As many as 15,000 Twin Cities and Duluth hospital nurses could strike for three days, starting Sept. 12, if an agreement isn't reached on overdue three-year contracts.
Thursday's 10-day advance notice of a strike follows weeks of unsuccessful negotiations — with the two sides far apart on wage increases, staffing levels, and compensation and support after two and a half years of pandemic.
A "crisis of retention" motivated the strike decision, said Mary Turner, president of the Minnesota Nurses Association (MNA) and an intensive care nurse at North Memorial Health in Robbinsdale. Unless pay and benefits are substantially improved, the continued loss of nurses will leave hospitals dangerously understaffed.
"They need to see it as the crisis that it is," Turner said. "We've said over and over that this isn't something we do lightly, but we're not going to just sit back and do nothing. We can't."
The announcement will set off a scramble to hire replacement help at Allina, Children's and Fairview hospitals in the Twin Cities along with HealthPartners' Methodist Hospital in St. Louis Park and North Memorial. Nurses also would be striking at St. Luke's Hospital in Duluth and Essentia Health hospitals in Duluth, Moose Lake and Superior, Wisc.
Both sides agree on the need to improve recruitment and retention, but the hospitals contend the nurses' proposals are too costly. The nurses are seeking more than 30% increases in compensation by the end of the three-year contract while the hospitals have offered 10% to 12%.
"It just isn't a realistic number," said Paul Omodt, a spokesperson for several of the negotiating Twin Cities hospitals. Allina and Fairview hospitals are posting operating losses so far this year.
North Memorial nurse Brianna Hnath argued that the hospitals can't afford to wait to improve benefits and retention. Staffing shortfalls already resulted in a 14-hour wait at North Memorial's emergency department recently.
"If things continue as they are, this will become the new normal," she said.
Methodist nurse Victoria Zeehandelaar said an inpatient observation unit was closed Wednesday and patients moved out. Only two nurses were scheduled and they would have been required to care for eight to 10 patients each.
"We want to make sure our patients get the best care with the best possible outcomes," she said.
The MNA union justified the strikes in claims over the past week to the National Labor Relations Board (NLRB), arguing that the hospitals had engaged in unfair labor practices through their lack of serious negotiations this year. A strike based on unfair labor practices guarantees that nurses can return to work and receive back pay.
The hospitals filed counterclaims Thursday with the NLRB, arguing that the strike is not based on unfair labor practices and that the union as a result failed to submit a required 30-day notice to the state Bureau of Mediation Services. The hospitals hoped to delay the strike and buy time for negotiations.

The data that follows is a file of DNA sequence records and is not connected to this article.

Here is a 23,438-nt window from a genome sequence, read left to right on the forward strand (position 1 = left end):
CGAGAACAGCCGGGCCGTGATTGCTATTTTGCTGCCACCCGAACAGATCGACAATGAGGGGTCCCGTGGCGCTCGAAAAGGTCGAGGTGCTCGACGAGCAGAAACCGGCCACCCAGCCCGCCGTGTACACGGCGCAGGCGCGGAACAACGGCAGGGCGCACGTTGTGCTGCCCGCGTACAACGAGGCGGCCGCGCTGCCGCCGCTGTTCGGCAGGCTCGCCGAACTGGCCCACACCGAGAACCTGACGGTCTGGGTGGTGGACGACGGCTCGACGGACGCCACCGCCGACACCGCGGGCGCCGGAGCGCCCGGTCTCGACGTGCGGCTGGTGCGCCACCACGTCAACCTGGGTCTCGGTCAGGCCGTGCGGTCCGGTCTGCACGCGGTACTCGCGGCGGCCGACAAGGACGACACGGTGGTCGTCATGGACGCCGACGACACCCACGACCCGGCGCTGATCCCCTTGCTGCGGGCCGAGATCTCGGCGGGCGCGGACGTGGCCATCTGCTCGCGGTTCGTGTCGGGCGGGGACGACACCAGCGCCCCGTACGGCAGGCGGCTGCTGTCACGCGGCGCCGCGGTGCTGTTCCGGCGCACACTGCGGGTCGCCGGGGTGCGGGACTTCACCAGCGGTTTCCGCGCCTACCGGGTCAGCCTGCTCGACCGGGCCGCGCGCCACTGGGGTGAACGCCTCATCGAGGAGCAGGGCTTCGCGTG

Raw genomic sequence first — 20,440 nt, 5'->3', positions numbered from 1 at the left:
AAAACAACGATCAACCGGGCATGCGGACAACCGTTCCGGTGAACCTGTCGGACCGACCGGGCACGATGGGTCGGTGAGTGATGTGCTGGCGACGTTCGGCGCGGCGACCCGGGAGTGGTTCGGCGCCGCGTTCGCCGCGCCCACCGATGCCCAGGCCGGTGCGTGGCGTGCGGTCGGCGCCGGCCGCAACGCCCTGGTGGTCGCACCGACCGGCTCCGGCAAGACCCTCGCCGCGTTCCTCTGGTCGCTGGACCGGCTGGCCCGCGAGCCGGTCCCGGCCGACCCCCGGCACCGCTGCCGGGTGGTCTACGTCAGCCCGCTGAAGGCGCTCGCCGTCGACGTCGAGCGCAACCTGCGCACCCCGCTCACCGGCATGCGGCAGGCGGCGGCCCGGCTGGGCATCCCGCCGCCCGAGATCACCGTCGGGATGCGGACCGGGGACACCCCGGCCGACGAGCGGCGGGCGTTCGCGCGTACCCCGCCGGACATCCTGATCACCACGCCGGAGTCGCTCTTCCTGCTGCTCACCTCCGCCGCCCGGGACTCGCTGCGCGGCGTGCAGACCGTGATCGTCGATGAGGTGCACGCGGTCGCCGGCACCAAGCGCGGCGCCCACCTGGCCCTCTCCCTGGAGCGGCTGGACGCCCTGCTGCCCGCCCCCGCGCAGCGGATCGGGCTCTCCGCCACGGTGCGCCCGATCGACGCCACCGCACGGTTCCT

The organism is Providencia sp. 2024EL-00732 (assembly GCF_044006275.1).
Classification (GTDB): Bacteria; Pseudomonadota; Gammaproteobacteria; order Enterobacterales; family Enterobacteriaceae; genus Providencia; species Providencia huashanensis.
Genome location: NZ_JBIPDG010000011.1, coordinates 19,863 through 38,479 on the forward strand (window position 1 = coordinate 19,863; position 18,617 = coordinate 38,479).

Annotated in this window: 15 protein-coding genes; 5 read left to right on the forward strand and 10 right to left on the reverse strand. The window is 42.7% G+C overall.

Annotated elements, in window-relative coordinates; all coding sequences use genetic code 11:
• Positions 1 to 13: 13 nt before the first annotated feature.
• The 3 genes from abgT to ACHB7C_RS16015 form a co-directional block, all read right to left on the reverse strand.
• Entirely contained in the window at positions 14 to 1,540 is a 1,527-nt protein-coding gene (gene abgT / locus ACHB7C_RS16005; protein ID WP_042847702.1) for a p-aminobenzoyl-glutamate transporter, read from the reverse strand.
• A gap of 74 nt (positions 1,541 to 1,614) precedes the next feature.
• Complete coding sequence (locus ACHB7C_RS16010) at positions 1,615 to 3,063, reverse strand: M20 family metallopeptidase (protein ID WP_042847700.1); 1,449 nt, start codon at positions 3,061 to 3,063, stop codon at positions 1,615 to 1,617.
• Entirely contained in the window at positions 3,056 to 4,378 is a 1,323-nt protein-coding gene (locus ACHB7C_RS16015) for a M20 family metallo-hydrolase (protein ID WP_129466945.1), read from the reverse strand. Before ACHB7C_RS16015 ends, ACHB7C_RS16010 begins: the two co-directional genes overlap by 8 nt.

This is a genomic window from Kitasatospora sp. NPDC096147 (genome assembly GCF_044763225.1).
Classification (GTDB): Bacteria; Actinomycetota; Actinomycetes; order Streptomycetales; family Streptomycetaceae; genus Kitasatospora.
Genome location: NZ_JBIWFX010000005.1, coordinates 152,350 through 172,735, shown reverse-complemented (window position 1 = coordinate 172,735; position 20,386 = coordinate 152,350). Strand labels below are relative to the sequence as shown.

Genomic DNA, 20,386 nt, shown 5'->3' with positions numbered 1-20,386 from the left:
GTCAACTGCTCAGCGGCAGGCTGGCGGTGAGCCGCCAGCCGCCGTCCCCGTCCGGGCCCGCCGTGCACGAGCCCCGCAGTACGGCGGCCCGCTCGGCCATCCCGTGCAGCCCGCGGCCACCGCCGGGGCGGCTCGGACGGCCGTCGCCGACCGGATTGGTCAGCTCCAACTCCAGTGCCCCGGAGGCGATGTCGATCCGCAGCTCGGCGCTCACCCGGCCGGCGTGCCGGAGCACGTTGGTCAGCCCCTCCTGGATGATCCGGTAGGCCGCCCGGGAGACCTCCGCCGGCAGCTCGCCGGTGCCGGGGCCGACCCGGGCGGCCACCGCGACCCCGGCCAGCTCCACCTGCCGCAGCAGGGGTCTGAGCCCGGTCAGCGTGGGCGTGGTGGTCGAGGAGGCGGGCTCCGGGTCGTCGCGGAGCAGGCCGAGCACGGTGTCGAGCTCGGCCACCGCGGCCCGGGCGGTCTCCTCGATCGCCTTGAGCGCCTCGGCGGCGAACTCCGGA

Statements by the Twin Cities hospitals called the strikes "rushed" and urged the nurses to consider a federal mediator to bridge the gap in proposals. Turner said mediation is premature and usually brought in when a deal is close but the sides are stuck on final terms.
In addition to wage increases, the nurses are seeking recognition bonuses and mental health benefits to compensate for the hardships they endured during the pandemic. They also want increased security measures to deal with the increase in incidents involving agitated patients or relatives. Assaults have caused 31 disabling injuries to patients or workers of Minnesota hospitals since 2010, and 14 have been reported in the last two years, according to the state's hospital adverse event data.
While the nurses bargain individually with their own hospitals, they agreed collectively on the strike action to increase negotiating pressure on their employers. They chose a time-limited protest strike rather than an open-ended strike to create incentives for negotiating while limiting disruption to patient care. Turner said it would be the largest private sector nursing strike in U.S. history.
The action follows two strikes totaling 44 days by Allina nurses in 2016 in a dispute over health benefits. Twin Cities' hospital nurses also went on strike for one day in 2010.
A 2010 study by the National Bureau of Economic Research found about a 19% increase in patient mortality and a nearly 7% increase in re-admissions during nursing strikes.
Allina declined to provide details of the impact of the 2016 strike on patient outcomes but said the health system will be in stronger position to maintain patient care if a strike occurs in 2022. The pandemic forced hospitals to become adept at recruiting and training temporary help.
"As a system we are much more accustomed to working with travel nurses than we were in 2016," Allina said in a statement. "We are confident in our planning and our ability to provide safe care for the duration of a work stoppage."